Tipa@West Karana and Pete@Dragonchasers have both written about the new Dragon Age: Origins character creator that was released yesterday. Dragon Age: Origins, for those who don’t follow upcoming games, is due to be released in November by Bioware and is a single player RPG, along a similar style to the Baldur’s Gate series. It’s going to be a large game and Bioware have been churning out loads and loads of trailers for it — for example, each different character origin has its own video.
I love these kinds of games, even though I have a really poor track record for actually completing them. This one is going to involve lots of downloadable content (the first DLC module that you can pay for is going to be available on the same day that the game is released, which is possibly being just a little over-eager), and … err … vast amounts of blood spraying all over the place if the website is anything to go by.
What’s more interesting is that Bioware are launching a new social website based around Dragon Age. You can upload character portraits from the character creator already to your account and share them with friends, and will be able to upload achievements, information about where it is in the story, and talent/skill choices. Naturally you can also message other people through the site, use it to host dragon age blogs, and organise project teams to create new dragon age modules and addons with the toolset that’s coming with the game.
It’s a different take from Blizzard’s battle.net which seems to be more about being able to message people while they are in game and organise good matches for SC2 battles.
I do wonder how many social networking sites most players really want to keep up with — one for every different manufacturer is already starting to feel like a hassle. But I applaud Bioware for letting me create a pretty female dwarf (whilst cursing them for putting together a city elf background that actually tempts me to play an elf) and if anyone wants to friend me there, my username is Spinksville.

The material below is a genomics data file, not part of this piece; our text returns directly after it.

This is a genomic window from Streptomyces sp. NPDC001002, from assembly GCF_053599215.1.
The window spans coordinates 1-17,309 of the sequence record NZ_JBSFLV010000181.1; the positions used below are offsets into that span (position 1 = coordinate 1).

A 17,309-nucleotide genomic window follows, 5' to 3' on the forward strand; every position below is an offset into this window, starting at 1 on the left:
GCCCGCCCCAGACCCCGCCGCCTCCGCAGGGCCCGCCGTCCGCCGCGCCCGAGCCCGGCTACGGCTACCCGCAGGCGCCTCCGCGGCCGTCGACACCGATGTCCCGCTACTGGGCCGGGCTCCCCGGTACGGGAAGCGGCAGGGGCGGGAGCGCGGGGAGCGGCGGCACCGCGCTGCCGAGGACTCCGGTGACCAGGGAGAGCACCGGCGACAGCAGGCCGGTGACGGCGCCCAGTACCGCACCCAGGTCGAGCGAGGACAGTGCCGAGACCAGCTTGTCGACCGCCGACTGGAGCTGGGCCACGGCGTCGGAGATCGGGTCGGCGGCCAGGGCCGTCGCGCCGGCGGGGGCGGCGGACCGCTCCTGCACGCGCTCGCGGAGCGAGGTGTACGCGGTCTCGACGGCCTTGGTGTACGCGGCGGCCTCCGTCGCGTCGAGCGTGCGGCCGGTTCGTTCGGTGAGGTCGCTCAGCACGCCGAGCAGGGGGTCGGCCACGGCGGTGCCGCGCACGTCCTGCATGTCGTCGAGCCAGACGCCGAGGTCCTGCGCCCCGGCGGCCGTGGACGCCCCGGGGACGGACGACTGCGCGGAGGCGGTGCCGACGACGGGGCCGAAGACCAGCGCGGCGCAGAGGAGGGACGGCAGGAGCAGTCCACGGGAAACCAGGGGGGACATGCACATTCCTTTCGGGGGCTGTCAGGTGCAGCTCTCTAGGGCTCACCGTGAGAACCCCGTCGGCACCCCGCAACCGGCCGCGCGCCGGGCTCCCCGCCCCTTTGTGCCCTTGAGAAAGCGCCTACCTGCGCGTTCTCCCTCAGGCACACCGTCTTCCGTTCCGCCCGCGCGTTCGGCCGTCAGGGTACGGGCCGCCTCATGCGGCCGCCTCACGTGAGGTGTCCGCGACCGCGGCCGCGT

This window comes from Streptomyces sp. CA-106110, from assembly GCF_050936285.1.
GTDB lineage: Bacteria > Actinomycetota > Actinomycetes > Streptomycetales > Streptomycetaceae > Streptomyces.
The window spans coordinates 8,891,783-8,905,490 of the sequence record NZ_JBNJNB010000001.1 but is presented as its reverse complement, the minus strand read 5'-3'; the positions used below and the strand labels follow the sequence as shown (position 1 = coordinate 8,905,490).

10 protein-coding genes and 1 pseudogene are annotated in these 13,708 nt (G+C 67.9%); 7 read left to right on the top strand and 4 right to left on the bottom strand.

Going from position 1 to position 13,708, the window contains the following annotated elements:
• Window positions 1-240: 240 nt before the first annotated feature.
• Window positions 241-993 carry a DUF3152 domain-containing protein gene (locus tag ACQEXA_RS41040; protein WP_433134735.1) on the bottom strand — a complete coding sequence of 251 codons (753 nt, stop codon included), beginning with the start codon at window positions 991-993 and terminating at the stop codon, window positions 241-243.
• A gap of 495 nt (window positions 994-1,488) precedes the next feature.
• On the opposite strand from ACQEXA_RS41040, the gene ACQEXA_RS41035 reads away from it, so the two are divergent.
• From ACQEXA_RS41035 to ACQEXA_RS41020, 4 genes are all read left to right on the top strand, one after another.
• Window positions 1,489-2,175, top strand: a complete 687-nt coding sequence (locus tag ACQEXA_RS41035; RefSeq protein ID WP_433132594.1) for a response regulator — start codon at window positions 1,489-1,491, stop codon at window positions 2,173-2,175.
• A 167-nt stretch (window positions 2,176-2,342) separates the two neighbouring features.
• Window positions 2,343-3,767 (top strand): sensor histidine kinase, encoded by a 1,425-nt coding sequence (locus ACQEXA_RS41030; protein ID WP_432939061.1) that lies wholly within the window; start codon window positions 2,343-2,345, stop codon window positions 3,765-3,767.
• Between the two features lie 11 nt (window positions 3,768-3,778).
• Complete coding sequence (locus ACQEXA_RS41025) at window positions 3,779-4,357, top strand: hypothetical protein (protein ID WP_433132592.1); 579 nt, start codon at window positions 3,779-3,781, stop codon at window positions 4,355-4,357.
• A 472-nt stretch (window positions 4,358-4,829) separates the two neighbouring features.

I forgot my EA login and my Bioware forum login. Reclaiming them one by one took some time. I am not so happy about the many social networking sites, I am part of too many networks already, and I am not even on Facebook. This is getting out of hand. 😛
Regarding Dragon Age, it seems to be pretty hot! But I have not even finished the last two Fallout 3 DLCs by now, Mothership Zeta and Point Lookout.
Prior to the release of NWN, I had started building a website where toolset users could gather and collaborate, but someone beat me to it. It’s good to see Bioware themselves hosting this kind of service for DA. However, I’m not sold on these game-specific user “blog” features. I would think that would be like preaching to the choir, no?
Shame they don’t provide a facebook connect/twitter/other openauth style login.
That said from another point of view it’s turning their game forums into something a little bit more, which makes it seem less of a “oh god not another social site” and more of a “nifty forum”.
Have they got anything to tie it into people’s other existing forums? The smart move would be to have people plastering their facebook/twitter/whatever with bioware/dragon age achievements (at a socially acceptable noise level) to passively recruit their friends to play the games too.
Bah, by other people’s existing forums I meant other existing social networks, obviously.
In the second Dragon Age novel, there’s a female dwarf who is essentially a bad-ass monk class. While everyone else is swinging swords she’s using her bare hands to take down the bad guys. 🙂 I hope the game is as good as the books are when it comes to turning traditional fantasy tropes on their heads.
That punk street elf origin is definitely tempting … I almost went for that, and still might.
I’m glad it’s not just me. I think they did some good work on making those origins appealing.
My first character was an attempt to make a pretty female dwarf as well… cool!
I constantly forgot my details for such- So i try and keep my range small but quality of posting and sharing higher.
I think its great and its clearly a good idea because people not only like to play things they like, they like to talk about things they like, and some games or situations you just can’t talk about even with your bestest, closest most understanding friends.
They just won’t get what you mean.
And I love RPGs in general, I think its the sense of “leveling up” or “getting better”. 🙂
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